If the user wishes to interact with individual symbols that comprise a Nemeth Code expression, the cursor routing keys on the braille display may be used to accomplish this task. Software engineers also included an editing mode in which the regular keyboard arrow keys can be used to move between individual braille cells for some portions of the lessons where editing the Nemeth Code is the goal rather than navigating from entity to entity in an expression. Most electronic refreshable braille displays contain a button above or below each braille cell to enable the user to immediately move the cursor to an individual cell. This can be done even if the Nemeth Code representation of a symbol comprises several cells. Most screen readers include support for reading these cursor routing keys. This functionality can be combined with the translator and knowledge about each of the Nemeth symbols to place the cursor in the appropriate location when using one of the cursor routing keys to edit a symbol or expression.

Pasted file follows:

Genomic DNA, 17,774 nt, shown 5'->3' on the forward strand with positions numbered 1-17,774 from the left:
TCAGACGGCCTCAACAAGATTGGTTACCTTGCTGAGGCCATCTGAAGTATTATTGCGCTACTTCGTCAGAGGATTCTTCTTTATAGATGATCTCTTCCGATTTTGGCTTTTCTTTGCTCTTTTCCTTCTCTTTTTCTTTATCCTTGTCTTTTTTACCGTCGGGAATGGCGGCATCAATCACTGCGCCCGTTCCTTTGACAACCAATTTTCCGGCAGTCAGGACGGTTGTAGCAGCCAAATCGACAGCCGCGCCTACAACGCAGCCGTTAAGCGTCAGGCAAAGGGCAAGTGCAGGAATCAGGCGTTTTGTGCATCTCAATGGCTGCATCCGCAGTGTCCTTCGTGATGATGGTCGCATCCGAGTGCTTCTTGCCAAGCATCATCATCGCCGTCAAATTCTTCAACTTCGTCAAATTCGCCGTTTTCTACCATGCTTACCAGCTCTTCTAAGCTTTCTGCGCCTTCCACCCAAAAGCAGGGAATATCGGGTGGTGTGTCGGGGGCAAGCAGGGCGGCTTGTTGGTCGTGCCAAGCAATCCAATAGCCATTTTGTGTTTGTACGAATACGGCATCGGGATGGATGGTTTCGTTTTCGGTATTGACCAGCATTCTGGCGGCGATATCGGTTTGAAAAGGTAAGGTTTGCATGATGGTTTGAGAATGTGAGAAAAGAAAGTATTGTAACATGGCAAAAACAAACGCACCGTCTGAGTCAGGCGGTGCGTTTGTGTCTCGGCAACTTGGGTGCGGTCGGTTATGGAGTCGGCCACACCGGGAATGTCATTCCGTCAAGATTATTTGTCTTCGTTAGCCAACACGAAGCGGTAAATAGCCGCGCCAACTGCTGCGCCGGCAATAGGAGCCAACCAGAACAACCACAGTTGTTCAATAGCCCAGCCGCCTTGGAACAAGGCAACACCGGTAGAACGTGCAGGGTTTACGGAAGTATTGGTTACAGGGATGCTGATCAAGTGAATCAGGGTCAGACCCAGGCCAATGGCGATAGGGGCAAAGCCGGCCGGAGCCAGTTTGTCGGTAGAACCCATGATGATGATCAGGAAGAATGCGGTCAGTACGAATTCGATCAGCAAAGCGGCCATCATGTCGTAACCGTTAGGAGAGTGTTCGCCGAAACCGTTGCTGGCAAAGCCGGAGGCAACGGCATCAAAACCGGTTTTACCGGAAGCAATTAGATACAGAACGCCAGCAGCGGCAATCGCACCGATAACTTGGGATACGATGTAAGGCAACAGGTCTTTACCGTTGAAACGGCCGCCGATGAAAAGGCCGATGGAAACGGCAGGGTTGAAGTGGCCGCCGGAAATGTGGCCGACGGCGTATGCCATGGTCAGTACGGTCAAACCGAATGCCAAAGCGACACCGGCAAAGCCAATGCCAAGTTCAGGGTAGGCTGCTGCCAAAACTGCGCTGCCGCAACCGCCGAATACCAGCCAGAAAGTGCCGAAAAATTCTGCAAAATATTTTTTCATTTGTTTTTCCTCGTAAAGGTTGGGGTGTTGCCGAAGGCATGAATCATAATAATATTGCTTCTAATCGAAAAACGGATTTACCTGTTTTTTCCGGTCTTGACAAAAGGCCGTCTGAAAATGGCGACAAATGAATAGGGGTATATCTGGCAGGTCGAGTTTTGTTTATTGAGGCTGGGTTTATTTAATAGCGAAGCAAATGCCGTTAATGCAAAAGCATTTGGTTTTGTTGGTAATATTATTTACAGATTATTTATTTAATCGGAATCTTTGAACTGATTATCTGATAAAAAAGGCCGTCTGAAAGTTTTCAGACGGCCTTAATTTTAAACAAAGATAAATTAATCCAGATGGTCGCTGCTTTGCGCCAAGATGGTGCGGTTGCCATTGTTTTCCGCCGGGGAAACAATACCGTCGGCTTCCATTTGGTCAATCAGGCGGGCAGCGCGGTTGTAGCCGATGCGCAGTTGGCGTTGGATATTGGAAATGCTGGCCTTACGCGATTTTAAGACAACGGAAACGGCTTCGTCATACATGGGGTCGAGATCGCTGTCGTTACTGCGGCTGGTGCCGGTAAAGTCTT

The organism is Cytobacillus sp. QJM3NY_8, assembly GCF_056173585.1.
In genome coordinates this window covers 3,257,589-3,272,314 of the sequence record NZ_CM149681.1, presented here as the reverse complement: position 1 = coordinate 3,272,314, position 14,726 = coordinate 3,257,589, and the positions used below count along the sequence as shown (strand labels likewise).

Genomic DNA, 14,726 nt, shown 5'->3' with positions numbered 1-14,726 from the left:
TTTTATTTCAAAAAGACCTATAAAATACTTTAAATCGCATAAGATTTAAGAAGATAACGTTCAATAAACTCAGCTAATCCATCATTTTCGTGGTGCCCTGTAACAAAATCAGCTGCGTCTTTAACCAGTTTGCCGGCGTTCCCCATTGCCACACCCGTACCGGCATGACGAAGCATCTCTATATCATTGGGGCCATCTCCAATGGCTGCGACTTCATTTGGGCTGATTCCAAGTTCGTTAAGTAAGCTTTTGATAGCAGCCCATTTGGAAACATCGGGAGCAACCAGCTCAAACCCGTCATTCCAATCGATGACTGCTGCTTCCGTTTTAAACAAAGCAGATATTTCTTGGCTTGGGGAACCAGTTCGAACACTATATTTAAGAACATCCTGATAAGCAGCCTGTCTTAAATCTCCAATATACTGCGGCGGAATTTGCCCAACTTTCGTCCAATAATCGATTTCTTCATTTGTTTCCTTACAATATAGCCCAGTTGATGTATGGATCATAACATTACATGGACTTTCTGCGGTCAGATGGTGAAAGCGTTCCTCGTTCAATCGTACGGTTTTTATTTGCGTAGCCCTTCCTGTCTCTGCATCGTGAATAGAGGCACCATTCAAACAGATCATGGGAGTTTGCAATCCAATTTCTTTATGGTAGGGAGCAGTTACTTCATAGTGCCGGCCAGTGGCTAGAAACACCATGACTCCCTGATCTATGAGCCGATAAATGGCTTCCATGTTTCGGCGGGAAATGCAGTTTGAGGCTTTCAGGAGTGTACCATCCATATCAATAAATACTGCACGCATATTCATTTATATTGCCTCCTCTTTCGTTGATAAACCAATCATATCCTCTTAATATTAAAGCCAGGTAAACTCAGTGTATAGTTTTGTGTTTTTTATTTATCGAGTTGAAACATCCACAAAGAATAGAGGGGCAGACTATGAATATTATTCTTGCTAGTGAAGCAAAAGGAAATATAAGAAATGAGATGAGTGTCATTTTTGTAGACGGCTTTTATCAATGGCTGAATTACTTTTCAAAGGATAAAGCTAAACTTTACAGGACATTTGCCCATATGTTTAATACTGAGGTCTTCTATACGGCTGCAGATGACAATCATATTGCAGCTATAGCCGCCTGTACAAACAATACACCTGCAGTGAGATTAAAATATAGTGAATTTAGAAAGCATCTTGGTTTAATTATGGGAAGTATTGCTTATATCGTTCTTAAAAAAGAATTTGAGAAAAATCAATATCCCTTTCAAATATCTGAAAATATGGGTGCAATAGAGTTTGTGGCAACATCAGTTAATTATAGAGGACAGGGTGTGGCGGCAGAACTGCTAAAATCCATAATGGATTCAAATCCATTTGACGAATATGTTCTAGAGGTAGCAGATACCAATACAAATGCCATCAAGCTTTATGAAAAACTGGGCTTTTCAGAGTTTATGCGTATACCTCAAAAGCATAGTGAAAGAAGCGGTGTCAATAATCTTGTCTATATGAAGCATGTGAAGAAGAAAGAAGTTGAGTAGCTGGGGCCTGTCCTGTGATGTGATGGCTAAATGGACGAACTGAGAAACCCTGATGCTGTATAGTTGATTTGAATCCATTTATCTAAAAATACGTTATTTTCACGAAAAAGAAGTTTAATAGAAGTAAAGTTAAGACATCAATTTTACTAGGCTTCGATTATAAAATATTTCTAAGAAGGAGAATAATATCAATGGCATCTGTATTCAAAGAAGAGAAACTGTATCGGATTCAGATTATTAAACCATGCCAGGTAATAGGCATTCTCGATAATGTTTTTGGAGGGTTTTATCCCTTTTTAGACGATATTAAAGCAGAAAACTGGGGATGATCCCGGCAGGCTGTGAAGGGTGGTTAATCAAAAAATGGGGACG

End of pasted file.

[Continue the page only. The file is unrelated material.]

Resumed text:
While the user may employ the braille input keyboard found on many refreshable braille displays, he may instead simulate a braille keyboard by using six keys on the regular QWERTY keyboard. Software engineers developed functions to capture and gather multiple key inputs and a test to ensure the keyboard was able to type up to six keys at once. Bluetooth keyboard support was also added. This functionality operates by displaying to the user a "Use Six-Key Input" button on the tutorial's home screen. Once the user checks this box, the tutorial instructs the user to press the six keys (s d f j k l) simultaneously to test the capability of his keyboard to accept the pressing of multiple keys at once. If the keyboard is able to accept the pressing of multiple keys, the tutorial software checks the box and saves this information in a cookie, allowing the user to perform this test only once per machine.

Functionality with Dated and Current Assistive Technology

The Nemeth tutorial website is designed to work with both past and current technology. If the learner employs a user agent that does not support JavaScript, the ARIA prompts will not automatically notify him in real time about errors. However, the user may activate a "Show Answer" link to check his work. Similarly, if the blind user's screen reader does not support ARIA, the link may also be activated to obtain feedback about the correct answer. As screen readers and browsers are updated, these additional features will begin working.